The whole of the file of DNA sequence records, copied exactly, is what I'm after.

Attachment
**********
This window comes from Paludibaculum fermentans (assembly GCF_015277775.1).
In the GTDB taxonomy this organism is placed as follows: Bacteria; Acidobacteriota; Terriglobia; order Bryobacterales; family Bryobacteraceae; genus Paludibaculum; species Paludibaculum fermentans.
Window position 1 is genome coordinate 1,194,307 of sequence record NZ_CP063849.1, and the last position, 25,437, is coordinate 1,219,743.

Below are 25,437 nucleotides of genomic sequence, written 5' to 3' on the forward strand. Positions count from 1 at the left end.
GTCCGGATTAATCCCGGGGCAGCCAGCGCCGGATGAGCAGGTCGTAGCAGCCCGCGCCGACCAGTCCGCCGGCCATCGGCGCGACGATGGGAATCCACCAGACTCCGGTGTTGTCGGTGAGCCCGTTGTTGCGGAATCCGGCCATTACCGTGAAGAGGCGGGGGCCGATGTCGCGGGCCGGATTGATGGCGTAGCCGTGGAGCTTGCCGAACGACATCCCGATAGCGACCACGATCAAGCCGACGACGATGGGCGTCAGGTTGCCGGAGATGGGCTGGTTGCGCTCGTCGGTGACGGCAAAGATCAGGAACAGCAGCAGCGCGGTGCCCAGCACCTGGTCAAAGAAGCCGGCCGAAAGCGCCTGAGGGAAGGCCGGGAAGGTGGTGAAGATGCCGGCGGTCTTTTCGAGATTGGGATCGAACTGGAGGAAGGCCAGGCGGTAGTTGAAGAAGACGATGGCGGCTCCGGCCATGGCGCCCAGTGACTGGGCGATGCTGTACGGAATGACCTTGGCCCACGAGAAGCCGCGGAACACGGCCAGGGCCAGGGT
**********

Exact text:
This window comes from Paludibaculum fermentans (assembly GCF_015277775.1).
In the GTDB taxonomy this organism is placed as follows: Bacteria; Acidobacteriota; Terriglobia; order Bryobacterales; family Bryobacteraceae; genus Paludibaculum; species Paludibaculum fermentans.
Window position 1 is genome coordinate 1,194,307 of sequence record NZ_CP063849.1, and the last position, 25,437, is coordinate 1,219,743.

Below are 25,437 nucleotides of genomic sequence, written 5' to 3' on the forward strand. Positions count from 1 at the left end.
GTCCGGATTAATCCCGGGGCAGCCAGCGCCGGATGAGCAGGTCGTAGCAGCCCGCGCCGACCAGTCCGCCGGCCATCGGCGCGACGATGGGAATCCACCAGACTCCGGTGTTGTCGGTGAGCCCGTTGTTGCGGAATCCGGCCATTACCGTGAAGAGGCGGGGGCCGATGTCGCGGGCCGGATTGATGGCGTAGCCGTGGAGCTTGCCGAACGACATCCCGATAGCGACCACGATCAAGCCGACGACGATGGGCGTCAGGTTGCCGGAGATGGGCTGGTTGCGCTCGTCGGTGACGGCAAAGATCAGGAACAGCAGCAGCGCGGTGCCCAGCACCTGGTCAAAGAAGCCGGCCGAAAGCGCCTGAGGGAAGGCCGGGAAGGTGGTGAAGATGCCGGCGGTCTTTTCGAGATTGGGATCGAACTGGAGGAAGGCCAGGCGGTAGTTGAAGAAGACGATGGCGGCTCCGGCCATGGCGCCCAGTGACTGGGCGATGCTGTACGGAATGACCTTGGCCCACGAGAAGCCGCGGAACACGGCCAGGGCCAGGGT